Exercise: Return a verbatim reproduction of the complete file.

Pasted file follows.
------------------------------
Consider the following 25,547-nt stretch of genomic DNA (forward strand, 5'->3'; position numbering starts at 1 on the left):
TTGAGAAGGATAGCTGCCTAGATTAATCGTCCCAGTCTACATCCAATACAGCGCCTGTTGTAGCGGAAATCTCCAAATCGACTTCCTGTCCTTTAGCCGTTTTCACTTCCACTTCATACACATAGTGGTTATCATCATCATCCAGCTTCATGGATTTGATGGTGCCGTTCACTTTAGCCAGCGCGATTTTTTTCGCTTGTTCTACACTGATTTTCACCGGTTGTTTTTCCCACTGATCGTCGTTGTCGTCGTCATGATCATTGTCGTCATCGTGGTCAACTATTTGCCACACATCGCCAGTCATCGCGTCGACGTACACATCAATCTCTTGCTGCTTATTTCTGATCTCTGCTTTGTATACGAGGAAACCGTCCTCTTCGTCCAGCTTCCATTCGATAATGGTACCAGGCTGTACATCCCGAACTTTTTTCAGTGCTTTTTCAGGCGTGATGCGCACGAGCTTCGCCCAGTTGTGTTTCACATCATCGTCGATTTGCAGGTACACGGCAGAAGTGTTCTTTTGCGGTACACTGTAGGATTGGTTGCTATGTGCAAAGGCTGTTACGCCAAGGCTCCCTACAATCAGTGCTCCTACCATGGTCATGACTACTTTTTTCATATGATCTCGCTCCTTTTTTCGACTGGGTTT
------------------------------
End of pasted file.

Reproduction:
Consider the following 25,547-nt stretch of genomic DNA (forward strand, 5'->3'; position numbering starts at 1 on the left):
TTGAGAAGGATAGCTGCCTAGATTAATCGTCCCAGTCTACATCCAATACAGCGCCTGTTGTAGCGGAAATCTCCAAATCGACTTCCTGTCCTTTAGCCGTTTTCACTTCCACTTCATACACATAGTGGTTATCATCATCATCCAGCTTCATGGATTTGATGGTGCCGTTCACTTTAGCCAGCGCGATTTTTTTCGCTTGTTCTACACTGATTTTCACCGGTTGTTTTTCCCACTGATCGTCGTTGTCGTCGTCATGATCATTGTCGTCATCGTGGTCAACTATTTGCCACACATCGCCAGTCATCGCGTCGACGTACACATCAATCTCTTGCTGCTTATTTCTGATCTCTGCTTTGTATACGAGGAAACCGTCCTCTTCGTCCAGCTTCCATTCGATAATGGTACCAGGCTGTACATCCCGAACTTTTTTCAGTGCTTTTTCAGGCGTGATGCGCACGAGCTTCGCCCAGTTGTGTTTCACATCATCGTCGATTTGCAGGTACACGGCAGAAGTGTTCTTTTGCGGTACACTGTAGGATTGGTTGCTATGTGCAAAGGCTGTTACGCCAAGGCTCCCTACAATCAGTGCTCCTACCATGGTCATGACTACTTTTTTCATATGATCTCGCTCCTTTTTTCGACTGGGTTT